After leaving Montpelier, we drove about thirty miles or so to Monticello, the home of Thomas Jefferson. We were able to take the very last tour of the day so we didn’t get a whole lot of time to tour the grounds. Like Montpelier, the cost was $18.00 per person.

On the way.

On the way.

 

I liked this rock entry gate.

I liked this rock entry gate.

Interesting drive.

Interesting drive.

Great overpass just before Monticello.

Great overpass just before Monticello.

Going over the overpass.

Going over the overpass.

 

Visitor's Center.

Visitor’s Center.

Rush to catch shuttle to catch last tour of the day.

Rush to catch shuttle for the last tour of the day.

Thomas was 6'2".  Grumpy is shorter.

Thomas was 6’2″. Grumpy is shorter.

Grumpy and pretty woman in front of Monticello.

Grumpy and pretty woman in front of Monticello.

Stables, privy, servant quarters.

Stables, privy, servant quarters.

 

Side view.

Side view.

 

Front porch.  No pictures allowed inside.

Front porch. No pictures allowed inside.

 

One handed outside face of two faced 7 day clock.  Inside face has 3 hands.

One handed outside face of two faced 7 day clock. Inside face has 3 hands.

Our tour guide this time was John. Very nice young man who was very knowledgeable. We got a brief glimpse of what it would be like to live in the 1700 and 1800’s. We were told that the Madison’s would come to visit (about a day trip by horse) and stay for awhile. (Also, Jefferson would visit Montpelier.)  Thomas Jefferson was the third President of the United States (from 1801-1809). He retired to Monticello in 1809 and died there on July 4, 1826. He is buried on the property. He was married but his wife died giving birth to their 6th child and made him promise to never remarry.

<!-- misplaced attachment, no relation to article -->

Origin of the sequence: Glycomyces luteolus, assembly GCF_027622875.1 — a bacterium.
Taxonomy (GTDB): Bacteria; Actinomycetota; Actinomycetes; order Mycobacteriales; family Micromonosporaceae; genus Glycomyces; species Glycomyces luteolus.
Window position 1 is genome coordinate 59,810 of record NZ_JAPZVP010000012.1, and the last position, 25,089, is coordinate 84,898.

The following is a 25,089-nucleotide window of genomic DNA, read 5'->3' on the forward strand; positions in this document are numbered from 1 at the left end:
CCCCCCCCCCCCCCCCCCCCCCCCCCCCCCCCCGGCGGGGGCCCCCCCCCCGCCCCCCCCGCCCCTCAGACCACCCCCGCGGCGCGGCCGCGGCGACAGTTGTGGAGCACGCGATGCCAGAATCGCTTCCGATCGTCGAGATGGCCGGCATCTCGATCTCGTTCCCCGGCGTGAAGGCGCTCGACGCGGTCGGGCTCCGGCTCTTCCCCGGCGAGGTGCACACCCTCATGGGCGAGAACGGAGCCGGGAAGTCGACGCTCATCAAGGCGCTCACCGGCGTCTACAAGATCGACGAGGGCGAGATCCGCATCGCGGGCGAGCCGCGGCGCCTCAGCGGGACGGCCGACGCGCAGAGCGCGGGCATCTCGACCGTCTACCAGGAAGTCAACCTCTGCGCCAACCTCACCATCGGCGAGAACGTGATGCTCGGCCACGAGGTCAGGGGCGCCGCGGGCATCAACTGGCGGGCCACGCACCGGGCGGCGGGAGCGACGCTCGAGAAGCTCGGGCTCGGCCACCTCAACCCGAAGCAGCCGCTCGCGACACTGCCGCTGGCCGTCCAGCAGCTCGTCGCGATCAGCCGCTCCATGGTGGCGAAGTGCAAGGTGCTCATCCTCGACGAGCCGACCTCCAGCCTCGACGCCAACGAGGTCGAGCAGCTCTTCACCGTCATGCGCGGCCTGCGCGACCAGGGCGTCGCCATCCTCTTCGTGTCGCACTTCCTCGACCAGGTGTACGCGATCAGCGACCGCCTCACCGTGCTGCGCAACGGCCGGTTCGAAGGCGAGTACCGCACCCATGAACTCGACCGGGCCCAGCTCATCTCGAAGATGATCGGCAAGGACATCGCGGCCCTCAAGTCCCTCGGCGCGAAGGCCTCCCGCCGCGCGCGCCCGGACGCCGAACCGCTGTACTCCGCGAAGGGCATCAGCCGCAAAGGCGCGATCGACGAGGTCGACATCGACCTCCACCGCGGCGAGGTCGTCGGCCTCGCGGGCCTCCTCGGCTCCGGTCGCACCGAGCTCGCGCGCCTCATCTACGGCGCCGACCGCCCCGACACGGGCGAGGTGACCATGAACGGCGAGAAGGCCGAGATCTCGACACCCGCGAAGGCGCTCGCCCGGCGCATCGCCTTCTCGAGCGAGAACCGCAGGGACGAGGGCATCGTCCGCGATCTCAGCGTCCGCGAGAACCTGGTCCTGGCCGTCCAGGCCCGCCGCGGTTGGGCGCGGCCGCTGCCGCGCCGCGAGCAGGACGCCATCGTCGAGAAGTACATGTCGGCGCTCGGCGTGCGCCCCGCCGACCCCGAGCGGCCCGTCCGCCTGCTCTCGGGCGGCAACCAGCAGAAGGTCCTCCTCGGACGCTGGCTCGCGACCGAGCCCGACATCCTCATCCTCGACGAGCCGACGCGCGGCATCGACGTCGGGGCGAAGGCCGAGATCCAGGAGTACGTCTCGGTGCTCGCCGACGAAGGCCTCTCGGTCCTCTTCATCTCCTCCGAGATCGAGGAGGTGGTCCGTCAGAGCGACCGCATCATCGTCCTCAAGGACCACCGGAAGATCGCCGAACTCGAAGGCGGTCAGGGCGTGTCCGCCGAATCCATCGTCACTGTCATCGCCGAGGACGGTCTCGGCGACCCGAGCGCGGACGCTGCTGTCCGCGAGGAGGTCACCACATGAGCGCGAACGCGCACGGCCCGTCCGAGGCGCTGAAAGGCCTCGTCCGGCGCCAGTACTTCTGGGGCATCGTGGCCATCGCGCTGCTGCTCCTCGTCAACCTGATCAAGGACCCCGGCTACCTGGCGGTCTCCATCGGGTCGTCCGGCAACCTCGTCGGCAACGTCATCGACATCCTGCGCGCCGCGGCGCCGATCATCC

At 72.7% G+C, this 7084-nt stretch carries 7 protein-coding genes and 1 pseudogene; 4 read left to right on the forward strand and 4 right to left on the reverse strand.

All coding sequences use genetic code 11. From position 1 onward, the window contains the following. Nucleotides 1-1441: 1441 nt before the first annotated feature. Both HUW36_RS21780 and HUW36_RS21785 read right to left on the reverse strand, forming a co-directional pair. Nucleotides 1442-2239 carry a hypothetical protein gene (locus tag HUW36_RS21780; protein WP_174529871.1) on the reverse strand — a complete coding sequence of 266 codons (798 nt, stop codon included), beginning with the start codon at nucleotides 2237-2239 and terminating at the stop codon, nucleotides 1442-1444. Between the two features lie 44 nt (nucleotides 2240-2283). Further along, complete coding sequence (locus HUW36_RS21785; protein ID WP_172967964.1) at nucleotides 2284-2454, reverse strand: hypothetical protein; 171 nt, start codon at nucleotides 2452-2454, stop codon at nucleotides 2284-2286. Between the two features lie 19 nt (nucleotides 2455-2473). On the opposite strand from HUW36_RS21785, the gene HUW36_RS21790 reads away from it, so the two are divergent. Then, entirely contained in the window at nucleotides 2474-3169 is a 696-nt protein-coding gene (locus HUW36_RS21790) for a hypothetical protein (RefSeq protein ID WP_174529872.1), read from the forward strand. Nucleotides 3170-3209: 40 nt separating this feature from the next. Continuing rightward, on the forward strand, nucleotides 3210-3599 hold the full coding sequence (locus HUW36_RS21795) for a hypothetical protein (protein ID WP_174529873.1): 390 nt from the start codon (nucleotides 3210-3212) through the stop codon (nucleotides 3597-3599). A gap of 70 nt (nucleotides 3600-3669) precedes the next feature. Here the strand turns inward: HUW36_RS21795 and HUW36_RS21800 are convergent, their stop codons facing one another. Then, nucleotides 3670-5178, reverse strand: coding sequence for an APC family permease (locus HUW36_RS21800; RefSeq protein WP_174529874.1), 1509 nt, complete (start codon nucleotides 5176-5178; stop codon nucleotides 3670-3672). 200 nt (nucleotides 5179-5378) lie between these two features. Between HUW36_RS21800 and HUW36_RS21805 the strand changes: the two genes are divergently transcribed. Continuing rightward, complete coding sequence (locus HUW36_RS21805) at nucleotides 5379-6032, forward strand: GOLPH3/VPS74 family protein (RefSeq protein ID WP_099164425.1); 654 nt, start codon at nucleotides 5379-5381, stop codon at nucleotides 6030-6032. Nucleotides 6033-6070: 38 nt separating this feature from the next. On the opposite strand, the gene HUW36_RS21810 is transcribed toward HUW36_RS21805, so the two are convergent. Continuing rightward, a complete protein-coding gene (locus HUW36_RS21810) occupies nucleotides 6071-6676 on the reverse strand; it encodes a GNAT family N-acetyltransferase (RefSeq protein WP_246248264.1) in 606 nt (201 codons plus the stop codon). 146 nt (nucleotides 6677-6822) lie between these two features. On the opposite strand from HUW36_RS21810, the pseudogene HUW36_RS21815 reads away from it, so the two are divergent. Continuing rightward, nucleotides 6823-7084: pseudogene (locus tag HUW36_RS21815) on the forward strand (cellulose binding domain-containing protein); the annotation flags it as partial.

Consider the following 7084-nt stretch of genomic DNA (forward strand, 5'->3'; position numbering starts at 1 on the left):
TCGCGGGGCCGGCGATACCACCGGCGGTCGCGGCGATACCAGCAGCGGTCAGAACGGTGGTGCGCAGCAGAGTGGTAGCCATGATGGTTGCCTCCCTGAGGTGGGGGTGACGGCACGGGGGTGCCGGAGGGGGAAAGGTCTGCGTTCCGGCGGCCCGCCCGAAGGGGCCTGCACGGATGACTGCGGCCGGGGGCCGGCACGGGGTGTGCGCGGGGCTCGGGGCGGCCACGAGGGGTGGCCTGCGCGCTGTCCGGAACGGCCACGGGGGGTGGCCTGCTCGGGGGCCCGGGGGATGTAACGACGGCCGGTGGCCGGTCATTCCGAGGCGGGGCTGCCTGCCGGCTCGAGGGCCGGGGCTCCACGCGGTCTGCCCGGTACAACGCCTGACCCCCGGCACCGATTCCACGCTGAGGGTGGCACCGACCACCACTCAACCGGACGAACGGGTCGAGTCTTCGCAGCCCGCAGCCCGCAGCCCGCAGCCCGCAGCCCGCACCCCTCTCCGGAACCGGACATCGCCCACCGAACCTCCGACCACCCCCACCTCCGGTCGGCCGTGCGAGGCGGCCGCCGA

Sun dial.

Sun dial.

Back of house, the view that appears on the nickle.

Back of house, the view that appears on the nickle.

Dome in center of house, skylights throughout, 22" wide stairs with 9" risers.

Dome in center of house, skylights throughout, 22″ wide stairs with 9″ risers.

 

Warmer but still cold.

Warmer but still cold.

 

Jefferson's burial site, still an active family graveyard, except for the Hemmings branch.

Jefferson’s burial site, still an active family graveyard, except for the Hemmings branch.

After leaving Monticello, the traffic was really bad so we stopped for dinner in Charlottesville at the Panera.

We were hungry, this is the only picture we got.  Edie remembered on the way out that we hadn't photographed our meal. Sorry.

We were hungry, this is the only picture we got. Edie remembered on the way out that we hadn’t photographed our meal. Sorry.

Really good. Michael got a turkey bean soup and a half a chicken sandwich. I got a half salad and half turkey with bacon. We also got a cookie each. When we left, we ordered a to go sandwich for Lexi (who opted to stay home today). 

That was our day. Hope yours was great!